# What “=” Means

You’ve seen it before.

Maybe you use it all the time.

Maybe you haven’t touched it since high school or college.

But it is likely that, early in your education, the = sign showed up in some nasty column of homework problems. In that context, “=” seems like a prompt for the answer.

Try it yourself. How do you read these?

3+1 = ___

2+4 = ___

7+3 = ___

Chances are, if you’re not trained in math, you read the = sign as a command to fill in the blank.

Even in higher levels of education, the “=” sign is often used as a shorthand for “get the answer”. For example, sin2(x)+cos2(x) = ________ might be posed as a question on a trigonometry test.

Can you spot the sine wave?

A friend (who is starting to explore higher math) asked me about an equation she didn’t understand. After a few minutes of talking, I realized that my friend never learned any meaning to “=” besides “get the answer.” That is simply not what “=” means. And this mistake is more than a harmless misconception. It actually makes higher math impossible to comprehend.

If, as is the case with many people, you never learned what “=” really means, you will never decipher a sentence like this: “There are no solutions to xn + yn = zn for positive integers x, y, z and n>3.”

Even if you are familiar with algebra, you quickly hit a problem.  Anyone who thinks “=” means “find the answer” will likely turn away. How are you supposed to solve for anything here?

This equation is the topic of an upcoming post. It’s got a great backstory.

Here is where one small idea can open up mathematics for even a self-proclaimed “not math person.” Really, = doesn’t have anything to do with questions or answers at all.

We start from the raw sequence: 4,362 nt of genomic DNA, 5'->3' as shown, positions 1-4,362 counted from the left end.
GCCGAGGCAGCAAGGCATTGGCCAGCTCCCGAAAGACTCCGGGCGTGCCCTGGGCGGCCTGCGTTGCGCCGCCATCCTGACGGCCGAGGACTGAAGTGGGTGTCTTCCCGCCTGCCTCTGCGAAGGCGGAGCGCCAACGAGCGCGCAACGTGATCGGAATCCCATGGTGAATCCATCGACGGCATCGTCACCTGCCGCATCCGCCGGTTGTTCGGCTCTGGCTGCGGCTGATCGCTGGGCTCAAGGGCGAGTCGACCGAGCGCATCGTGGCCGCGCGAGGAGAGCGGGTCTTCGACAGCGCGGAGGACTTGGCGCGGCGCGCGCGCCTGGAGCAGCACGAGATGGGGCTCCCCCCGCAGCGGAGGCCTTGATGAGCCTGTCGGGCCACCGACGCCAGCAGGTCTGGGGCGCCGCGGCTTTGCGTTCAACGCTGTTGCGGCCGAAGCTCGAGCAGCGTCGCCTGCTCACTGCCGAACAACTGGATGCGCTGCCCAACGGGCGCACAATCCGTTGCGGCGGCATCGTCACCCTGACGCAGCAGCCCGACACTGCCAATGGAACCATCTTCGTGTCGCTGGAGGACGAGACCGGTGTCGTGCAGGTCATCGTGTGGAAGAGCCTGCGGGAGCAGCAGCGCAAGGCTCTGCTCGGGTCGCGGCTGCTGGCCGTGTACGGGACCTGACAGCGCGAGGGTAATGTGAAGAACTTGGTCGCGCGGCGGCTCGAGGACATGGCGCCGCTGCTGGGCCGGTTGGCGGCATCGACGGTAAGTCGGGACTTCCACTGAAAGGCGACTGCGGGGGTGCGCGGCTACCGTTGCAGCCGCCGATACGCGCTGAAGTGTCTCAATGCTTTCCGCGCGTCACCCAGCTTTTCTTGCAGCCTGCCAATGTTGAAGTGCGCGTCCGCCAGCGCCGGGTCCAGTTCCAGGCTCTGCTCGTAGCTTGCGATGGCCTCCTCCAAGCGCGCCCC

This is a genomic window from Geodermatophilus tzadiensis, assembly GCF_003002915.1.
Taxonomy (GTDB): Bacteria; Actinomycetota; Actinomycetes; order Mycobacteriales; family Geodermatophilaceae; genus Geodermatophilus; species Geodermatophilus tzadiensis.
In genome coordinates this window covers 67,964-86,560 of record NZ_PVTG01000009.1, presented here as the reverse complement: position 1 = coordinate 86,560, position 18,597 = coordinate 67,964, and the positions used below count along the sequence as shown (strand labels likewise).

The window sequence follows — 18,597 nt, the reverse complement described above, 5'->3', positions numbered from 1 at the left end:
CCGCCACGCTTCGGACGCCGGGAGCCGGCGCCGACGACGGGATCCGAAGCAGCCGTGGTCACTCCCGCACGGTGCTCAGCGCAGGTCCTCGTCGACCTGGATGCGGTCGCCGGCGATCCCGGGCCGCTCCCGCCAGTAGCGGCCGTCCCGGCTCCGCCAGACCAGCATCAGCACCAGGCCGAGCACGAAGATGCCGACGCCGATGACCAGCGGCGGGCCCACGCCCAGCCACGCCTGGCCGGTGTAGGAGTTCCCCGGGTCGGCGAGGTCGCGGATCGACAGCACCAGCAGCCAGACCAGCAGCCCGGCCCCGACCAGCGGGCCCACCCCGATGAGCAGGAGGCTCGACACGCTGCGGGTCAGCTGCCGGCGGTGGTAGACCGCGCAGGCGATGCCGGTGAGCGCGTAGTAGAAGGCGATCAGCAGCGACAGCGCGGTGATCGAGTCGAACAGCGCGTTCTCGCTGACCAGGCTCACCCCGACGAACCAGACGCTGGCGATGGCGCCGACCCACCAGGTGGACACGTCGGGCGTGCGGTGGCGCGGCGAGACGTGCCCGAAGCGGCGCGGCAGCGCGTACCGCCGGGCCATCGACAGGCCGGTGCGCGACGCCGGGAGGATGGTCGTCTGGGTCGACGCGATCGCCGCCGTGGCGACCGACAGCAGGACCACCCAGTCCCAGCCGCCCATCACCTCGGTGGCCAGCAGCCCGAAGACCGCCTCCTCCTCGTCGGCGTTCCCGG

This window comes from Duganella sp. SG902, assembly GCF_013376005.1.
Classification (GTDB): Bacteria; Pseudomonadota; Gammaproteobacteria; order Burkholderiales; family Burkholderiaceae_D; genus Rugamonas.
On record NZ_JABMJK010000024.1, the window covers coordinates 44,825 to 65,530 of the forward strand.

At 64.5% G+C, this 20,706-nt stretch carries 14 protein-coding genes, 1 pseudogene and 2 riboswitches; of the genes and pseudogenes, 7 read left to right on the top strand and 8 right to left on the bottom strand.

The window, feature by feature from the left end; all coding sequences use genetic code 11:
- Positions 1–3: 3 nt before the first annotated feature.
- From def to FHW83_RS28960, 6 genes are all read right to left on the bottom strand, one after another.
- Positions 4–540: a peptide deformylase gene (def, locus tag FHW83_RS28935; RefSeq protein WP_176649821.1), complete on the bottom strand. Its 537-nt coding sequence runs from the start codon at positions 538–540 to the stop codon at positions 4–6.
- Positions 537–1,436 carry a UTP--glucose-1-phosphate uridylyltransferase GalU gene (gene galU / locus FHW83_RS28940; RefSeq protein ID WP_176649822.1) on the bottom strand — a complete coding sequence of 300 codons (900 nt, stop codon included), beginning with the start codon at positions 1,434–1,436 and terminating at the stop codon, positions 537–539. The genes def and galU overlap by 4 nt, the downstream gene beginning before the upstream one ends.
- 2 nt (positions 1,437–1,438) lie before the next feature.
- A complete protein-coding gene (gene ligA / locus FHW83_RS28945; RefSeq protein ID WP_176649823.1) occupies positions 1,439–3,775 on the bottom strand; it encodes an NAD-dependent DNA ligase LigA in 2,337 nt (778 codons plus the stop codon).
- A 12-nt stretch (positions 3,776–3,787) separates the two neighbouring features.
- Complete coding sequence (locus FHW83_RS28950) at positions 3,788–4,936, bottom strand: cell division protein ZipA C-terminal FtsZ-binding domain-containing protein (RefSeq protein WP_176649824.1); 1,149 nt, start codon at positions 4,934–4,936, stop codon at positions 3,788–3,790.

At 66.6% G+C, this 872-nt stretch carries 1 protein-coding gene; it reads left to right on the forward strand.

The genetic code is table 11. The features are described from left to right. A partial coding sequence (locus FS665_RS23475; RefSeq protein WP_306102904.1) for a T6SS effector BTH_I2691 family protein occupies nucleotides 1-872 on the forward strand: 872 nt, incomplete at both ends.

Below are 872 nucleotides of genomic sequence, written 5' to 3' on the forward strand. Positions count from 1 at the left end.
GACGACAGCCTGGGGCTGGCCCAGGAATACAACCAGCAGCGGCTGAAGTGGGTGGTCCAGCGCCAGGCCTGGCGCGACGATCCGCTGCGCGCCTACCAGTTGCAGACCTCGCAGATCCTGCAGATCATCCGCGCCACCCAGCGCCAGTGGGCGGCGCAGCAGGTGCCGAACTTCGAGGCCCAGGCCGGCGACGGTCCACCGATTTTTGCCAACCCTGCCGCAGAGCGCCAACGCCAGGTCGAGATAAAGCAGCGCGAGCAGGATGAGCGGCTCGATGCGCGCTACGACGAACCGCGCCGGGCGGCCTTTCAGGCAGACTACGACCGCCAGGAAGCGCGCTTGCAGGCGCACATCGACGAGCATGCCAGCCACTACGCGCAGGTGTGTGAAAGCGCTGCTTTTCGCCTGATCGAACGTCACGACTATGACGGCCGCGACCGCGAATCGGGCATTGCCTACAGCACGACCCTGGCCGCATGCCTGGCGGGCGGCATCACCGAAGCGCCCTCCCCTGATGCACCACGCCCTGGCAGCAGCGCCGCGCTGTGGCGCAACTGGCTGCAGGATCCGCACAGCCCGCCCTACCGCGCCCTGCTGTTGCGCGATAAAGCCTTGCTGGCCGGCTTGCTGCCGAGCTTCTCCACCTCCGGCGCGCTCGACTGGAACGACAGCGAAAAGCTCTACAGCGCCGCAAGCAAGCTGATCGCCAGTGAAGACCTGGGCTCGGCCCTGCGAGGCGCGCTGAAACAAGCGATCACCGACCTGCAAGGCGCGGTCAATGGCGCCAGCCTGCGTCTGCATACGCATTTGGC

Compare this to an English sentence, like Jennifer ate a hamburger. If Jennifer really ate a hamburger, this sentence is true. If she didn’t, this sentence is false. But either way, it is a grammatically correct sentence.

Now take the phrase, Jennifer. Or, Jennifer ate a. Neither of these are complete sentences.

Imagine I told you what Jennifer ate, then gave you a pop quiz: Jennifer ate a ______. The implied question here is “fill in the blank so that it makes a true sentence.”

No one would think that “ate” means “get the answer.” In this sentence, “ate” is just the verb.

The verb in this simple English sentence is analogous to the role of = in math. Except that = is probably the most powerful verb in the math vocabulary. When two things are =, that means they are the fundamentally the same. If you would replace one with the other, you’d be saying the exact same thing.

So let’s see = in a math statement. If I say “2+2=17,” I am saying, “2+2 and 17 represent the exact same thing.” This, of course, is not true. But my equation is still “grammatically correct.”

There are many uses for the “verb” = in math. One important use is to take statements about equations and try to prove or disprove them. 2+2=17 can be proven untrue in a few simple steps. The proof of the example with xn + yn = zn is not as easy. That particular problem took over 300 years of focused effort before anyone solved it!

We can make beautiful things with mathematical functions. But people have trouble seeing the beauty when they think they’re being asked to solve something.

= is really a friendly symbol. It presents two ideas and offers you a chance to see if they match up. It’s something of a pity how it is used on elementary school tests, because that makes people associate it with “right” or “wrong”—a certain way to make you nervous and maybe even hate math. = isn’t about right and wrong. It’s about true or not true. And that is something a person can enjoy.